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Washable, battery-free, wearable alternative developed at Purdue

July 26th, 2021 / By: / What's New?

The fingertip of a wireless voltage detection glove illuminates when the wearer’s hand approaches a live cable.  Photo: Purdue University/Rebecca McElhoe. 

Purdue University engineers have developed a new spray and sewing method that makes it possible to transform any conventional fabric items into battery-free wearables that can be cleaned in a washing machine. The Purdue News Service reports that these smart clothes are powered wirelessly through a flexible, silk-based coil sewn on the textile.

“By spray-coating smart clothes with highly hydrophobic molecules, we are able to render them repellent to water, oil and mud,” says Ramses Martinez, an assistant professor in Purdue’s School of Industrial Engineering and in the Weldon School of Biomedical Engineering in Purdue’s College of Engineering. “These smart clothes are almost impossible to stain and can be used underwater and washed in conventional washing machines without damaging the electronic components sewn on their surface.”

The rigidity of typical waterproof garments and their reduced breathability make them feel uncomfortable after being worn for a few hours, but with an ultrathin coating, “Our smart clothes remain as flexible, stretchable and breathable as conventional cotton T-shirts,” Martinez says.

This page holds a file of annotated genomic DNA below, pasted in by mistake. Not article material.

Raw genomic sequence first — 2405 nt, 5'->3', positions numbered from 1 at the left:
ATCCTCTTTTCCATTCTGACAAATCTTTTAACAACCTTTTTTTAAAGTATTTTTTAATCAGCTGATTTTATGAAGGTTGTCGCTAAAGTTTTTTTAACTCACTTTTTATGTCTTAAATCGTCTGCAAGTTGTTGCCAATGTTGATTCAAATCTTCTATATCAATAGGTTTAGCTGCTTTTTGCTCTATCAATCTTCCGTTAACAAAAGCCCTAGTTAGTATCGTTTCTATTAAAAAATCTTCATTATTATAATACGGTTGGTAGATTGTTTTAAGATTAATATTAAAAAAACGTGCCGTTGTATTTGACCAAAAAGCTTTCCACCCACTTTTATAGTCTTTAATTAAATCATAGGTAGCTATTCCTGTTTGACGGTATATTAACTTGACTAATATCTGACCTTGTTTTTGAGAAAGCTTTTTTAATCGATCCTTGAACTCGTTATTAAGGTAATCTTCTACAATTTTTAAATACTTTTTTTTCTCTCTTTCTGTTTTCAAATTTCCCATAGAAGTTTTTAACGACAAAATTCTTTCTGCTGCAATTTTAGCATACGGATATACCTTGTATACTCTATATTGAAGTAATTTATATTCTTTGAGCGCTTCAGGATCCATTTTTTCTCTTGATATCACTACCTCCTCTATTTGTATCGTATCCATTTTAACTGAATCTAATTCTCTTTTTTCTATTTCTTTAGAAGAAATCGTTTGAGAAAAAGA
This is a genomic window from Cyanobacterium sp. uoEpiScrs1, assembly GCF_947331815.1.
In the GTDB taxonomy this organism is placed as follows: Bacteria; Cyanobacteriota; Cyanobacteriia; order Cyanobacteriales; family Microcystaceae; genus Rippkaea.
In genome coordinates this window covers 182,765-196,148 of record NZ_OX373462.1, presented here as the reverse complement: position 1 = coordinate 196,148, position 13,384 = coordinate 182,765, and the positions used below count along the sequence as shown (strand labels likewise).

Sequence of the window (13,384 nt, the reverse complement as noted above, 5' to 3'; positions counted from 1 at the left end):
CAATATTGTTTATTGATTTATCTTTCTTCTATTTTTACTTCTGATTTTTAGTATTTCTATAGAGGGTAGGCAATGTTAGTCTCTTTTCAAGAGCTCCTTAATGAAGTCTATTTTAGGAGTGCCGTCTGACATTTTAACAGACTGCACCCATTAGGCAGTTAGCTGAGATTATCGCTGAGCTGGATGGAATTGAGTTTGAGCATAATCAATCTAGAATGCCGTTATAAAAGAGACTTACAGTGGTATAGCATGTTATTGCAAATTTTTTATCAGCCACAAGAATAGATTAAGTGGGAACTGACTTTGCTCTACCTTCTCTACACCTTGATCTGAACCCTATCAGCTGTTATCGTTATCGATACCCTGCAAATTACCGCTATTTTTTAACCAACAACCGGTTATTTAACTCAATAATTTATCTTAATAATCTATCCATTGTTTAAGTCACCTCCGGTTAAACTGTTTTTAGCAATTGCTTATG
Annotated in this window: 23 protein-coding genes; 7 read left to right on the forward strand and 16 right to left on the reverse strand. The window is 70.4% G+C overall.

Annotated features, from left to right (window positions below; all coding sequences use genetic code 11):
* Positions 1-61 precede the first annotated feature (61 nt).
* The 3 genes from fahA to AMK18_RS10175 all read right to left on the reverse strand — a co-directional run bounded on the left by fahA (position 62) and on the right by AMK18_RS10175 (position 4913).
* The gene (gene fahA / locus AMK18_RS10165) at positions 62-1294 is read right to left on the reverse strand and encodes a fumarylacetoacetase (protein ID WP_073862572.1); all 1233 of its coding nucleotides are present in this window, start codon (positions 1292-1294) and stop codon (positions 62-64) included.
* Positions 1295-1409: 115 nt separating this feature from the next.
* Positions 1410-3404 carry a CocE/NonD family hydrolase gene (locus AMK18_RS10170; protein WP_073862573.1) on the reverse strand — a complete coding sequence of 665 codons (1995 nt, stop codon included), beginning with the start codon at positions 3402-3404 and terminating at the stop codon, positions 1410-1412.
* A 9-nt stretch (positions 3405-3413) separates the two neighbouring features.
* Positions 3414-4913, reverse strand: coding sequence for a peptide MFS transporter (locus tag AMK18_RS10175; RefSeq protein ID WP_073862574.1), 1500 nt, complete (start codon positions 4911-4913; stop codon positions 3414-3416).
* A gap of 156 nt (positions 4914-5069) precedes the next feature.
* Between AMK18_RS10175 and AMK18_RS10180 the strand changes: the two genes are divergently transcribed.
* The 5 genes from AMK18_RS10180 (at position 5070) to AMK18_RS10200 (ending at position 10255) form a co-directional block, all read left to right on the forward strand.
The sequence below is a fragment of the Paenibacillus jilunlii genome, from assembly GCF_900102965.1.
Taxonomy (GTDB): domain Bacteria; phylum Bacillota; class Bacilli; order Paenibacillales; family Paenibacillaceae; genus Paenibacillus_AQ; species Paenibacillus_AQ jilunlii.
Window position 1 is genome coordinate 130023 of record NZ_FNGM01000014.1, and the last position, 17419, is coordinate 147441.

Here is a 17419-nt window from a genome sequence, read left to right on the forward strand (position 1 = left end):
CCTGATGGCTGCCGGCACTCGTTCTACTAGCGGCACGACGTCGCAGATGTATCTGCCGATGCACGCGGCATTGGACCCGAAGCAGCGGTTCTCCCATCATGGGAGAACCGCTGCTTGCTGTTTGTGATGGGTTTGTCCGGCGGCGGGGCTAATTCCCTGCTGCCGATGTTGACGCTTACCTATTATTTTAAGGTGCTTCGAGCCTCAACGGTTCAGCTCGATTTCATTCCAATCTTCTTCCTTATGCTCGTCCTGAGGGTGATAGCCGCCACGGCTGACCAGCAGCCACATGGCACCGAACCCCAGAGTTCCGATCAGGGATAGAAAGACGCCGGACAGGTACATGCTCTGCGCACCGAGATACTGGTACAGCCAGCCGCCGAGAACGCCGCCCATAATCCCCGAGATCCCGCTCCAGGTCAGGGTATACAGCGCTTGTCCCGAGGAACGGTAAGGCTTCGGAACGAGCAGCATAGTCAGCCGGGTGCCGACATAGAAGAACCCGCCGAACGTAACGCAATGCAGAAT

Flexible silk-based coil has been sewn onto a smart textile, and is capable of harvesting energy from radio and Wi-Fi signals in the environment. Purdue University engineers have developed a method to transform existing cloth items into battery-free wearables resistant to laundry. (Purdue University photo/Rebecca McElhoe)

Because the technology harvests energy from Wi-Fi or radio waves in the environment, the clothes are capable of powering the circuitry sewn on the textiles without using a battery. 

One application that has been tested is a battery-free glove that illuminates its fingertips every time the user is near a live cable, warning the wearer of the possibility of an electric shock. Another is a miniaturized cardiac monitoring system sewn on a washable sweatband that can monitor the health of the wearer. This technology can be fabricated in conventional, large-scale sewing facilities, which are expected to accelerate the development and commercialization of future smart clothes.

“I envision smart clothes will be able to transmit information about the posture and motion of the wearer to mobile apps, allowing machines to understand human intent without the need of other interfaces, expanding the way we communicate, interact with devices and play video games,” Martinez says. 

Martinez and his team have worked with the Purdue Research Foundation Office of Technology Commercialization to protect the intellectual property, and the innovations are patent pending. Purdue is located in West Lafayette, Ind.

A report about the technology has been published in Nano Energy